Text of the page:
Robert Milton Speer papers
Held at: University of Pennsylvania: Kislak Center for Special Collections, Rare Books and Manuscripts [Contact Us]3420 Walnut Street, Philadelphia, PA 19104-6206
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Robert Milton Speer (1838-1890) was a member of the United States Congress from 1871 to 1875 and a prominent lawyer. Born in Cassville, Huntingdon County, Pennsylvania to Robert Speer (1803-1852) and Agnes Cowan Speer (1802-1851), Robert Milton Speer was the youngest of ten children. He attended Cassville Academy and continued on to study law, opening his own practice in Huntingdon in the spring of 1860. Mr. Speer was "clear in statement, logical in reasoning, unanswerable in argument and eloquent in delivery, it was rare indeed for him to be defeated in his cases and his services were consequently greatly in demand" (Encyclopaedia of Contemporary Biography of Pennsylvania, Volume II). Until his death in 1890, he remained active in the practice of law.
In 1863, Speer was elected as assistant clerk for the Pennsylvania State House of Representatives. On April 26, 1864, he married Martha Ellen McMurtie, the sister of his law partner E.S. McMurtie, and together they had three sons, William, Robert, and Victor; and three daughters, Mary, Margaret, and Martha. A few years later, in 1870, Mr. Speer, a Democrat, ran for United States Congress against an adverse majority of Republican voters and was elected to the Forty-Second Congress of the United States as a U.S. Senator. In 1872, he was re-elected for the Forty-Third Congress. After being defeated in the election for the Forty-Fourth Congress, Mr. Speer continued to be a prominent figure in state politics and served as chairman of the State Committee of Pennsylvania in 1878.
On January 17, 1890, Robert Milton Speer died from lead poisoning in New York City after drinking water that had sat overnight in a pipe. His sickness was not caught in time to treat properly and he died in the hospital. He was survived by five of his six children, Martha having died in infancy.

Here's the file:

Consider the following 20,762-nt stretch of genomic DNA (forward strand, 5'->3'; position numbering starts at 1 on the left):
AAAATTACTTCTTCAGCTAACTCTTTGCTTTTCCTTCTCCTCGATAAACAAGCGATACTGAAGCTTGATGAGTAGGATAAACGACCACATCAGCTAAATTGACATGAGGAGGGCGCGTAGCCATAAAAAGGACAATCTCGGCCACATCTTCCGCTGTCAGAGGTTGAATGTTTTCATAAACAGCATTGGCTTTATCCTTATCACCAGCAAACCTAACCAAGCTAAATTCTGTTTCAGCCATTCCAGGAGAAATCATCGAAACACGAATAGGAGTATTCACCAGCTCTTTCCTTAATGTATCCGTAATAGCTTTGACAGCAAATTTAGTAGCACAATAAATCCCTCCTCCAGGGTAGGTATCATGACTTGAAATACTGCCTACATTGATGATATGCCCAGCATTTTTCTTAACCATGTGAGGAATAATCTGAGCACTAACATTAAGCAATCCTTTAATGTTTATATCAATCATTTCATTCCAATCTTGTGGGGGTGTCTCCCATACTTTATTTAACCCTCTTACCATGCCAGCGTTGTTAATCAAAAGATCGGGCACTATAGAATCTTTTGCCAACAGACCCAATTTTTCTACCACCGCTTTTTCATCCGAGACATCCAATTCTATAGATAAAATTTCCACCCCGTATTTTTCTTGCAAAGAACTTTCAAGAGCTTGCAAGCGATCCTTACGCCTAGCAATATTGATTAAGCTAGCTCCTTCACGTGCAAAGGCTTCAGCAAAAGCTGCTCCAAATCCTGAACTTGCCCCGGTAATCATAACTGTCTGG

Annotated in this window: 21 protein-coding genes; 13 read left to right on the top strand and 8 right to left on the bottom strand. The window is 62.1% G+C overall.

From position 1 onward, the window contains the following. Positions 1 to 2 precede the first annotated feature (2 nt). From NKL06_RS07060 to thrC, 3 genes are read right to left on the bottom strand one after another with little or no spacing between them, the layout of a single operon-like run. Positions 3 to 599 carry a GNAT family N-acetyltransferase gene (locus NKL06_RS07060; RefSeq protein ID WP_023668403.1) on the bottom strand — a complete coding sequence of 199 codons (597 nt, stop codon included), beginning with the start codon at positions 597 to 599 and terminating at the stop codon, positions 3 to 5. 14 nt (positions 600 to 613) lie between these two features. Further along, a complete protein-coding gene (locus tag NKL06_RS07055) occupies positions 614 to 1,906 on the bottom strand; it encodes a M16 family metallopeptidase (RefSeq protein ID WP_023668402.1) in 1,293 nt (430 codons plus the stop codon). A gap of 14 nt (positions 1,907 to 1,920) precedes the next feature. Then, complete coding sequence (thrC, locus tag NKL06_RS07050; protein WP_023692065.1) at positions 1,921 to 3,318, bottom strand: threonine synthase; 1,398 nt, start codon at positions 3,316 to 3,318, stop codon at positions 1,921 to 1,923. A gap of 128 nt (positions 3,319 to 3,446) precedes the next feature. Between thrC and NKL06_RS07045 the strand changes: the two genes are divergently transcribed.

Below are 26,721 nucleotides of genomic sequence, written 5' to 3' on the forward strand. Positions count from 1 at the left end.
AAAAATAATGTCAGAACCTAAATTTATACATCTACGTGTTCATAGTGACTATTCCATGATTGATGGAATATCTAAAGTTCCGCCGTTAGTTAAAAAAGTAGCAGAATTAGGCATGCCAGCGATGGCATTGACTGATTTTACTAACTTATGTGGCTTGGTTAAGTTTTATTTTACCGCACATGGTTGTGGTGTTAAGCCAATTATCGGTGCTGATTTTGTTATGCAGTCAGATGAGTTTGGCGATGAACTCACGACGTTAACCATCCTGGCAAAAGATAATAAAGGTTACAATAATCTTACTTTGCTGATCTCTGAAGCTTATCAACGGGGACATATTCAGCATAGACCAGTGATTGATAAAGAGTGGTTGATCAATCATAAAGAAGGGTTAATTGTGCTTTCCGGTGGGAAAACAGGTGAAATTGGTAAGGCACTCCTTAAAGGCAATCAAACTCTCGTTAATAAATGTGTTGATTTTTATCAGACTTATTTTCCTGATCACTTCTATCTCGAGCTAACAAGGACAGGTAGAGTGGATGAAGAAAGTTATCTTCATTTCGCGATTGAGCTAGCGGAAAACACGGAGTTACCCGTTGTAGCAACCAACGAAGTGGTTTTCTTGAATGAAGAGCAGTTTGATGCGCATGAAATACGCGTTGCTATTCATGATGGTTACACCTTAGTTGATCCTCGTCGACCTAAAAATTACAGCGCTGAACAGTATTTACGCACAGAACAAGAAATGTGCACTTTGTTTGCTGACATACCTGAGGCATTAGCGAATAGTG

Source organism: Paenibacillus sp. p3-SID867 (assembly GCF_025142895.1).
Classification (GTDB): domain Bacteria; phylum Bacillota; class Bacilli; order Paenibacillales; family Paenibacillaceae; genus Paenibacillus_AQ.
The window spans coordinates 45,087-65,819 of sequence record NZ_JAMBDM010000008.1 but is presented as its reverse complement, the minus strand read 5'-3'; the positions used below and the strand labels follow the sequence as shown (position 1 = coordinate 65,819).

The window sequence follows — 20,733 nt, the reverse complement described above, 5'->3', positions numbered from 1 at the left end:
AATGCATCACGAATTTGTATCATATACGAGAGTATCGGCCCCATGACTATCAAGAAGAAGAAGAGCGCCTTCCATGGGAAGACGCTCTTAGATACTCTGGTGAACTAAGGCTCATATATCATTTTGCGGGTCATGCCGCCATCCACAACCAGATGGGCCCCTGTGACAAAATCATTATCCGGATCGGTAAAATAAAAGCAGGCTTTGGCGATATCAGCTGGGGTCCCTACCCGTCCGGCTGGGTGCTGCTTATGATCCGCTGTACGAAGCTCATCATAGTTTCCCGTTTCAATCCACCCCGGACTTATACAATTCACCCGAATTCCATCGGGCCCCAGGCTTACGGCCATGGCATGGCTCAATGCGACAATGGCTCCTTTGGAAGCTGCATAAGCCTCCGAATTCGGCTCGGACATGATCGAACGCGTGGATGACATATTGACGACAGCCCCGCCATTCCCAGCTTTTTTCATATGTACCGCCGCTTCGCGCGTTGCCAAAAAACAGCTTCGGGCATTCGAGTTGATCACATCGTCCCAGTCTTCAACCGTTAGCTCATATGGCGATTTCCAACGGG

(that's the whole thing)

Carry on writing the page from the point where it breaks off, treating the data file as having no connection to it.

Works Cited: Encyclopaedia of Contemporary Biography of Pennsylvania, Volume II, "Robert. M. Speer." Atlantic Publishing and Engraving Company, New York, 1890.
The Robert Milton Speer papers contains letters written to and by Speer regarding politics, the legal profession and law, and family. The first series deals with political and legal correspondences, the bulk of which were written around the time of his election to Congress in 1870. Also in this series are letters concerning Democratic party meetings, the election of Ulysses S. Grant, political sentiments, and requests for legal aid. There are also two letters written during the Civil War from a Major Frank Zentmyer, a member of the 34th Pennsylvania Regiment, 5th Reserves, which detail war conditions, anti-republican sentiments, and his feelings on uniting the political parties. Letters within this series are arranged chronologically.
The second series consists of family correspondence and contains letters written by Robert Milton Speer's relatives. The letters of E.S. McMurtie, D.E. McMurtie, J. North, and C.C. North, the in-laws of Robert Milton Speer, address legal and personal matters. Most of the letters by Speer's other relatives are personal in nature and many offer congratulations on his election to Congress.
Gift of Margaret B. Speer, November 1976
- University of Pennsylvania: Kislak Center for Special Collections, Rare Books and Manuscripts
- Finding Aid Author
- Nicole Love
- Finding Aid Date
- 2014 September 29
- Access Restrictions
This collection is open for research use.
- Use Restrictions
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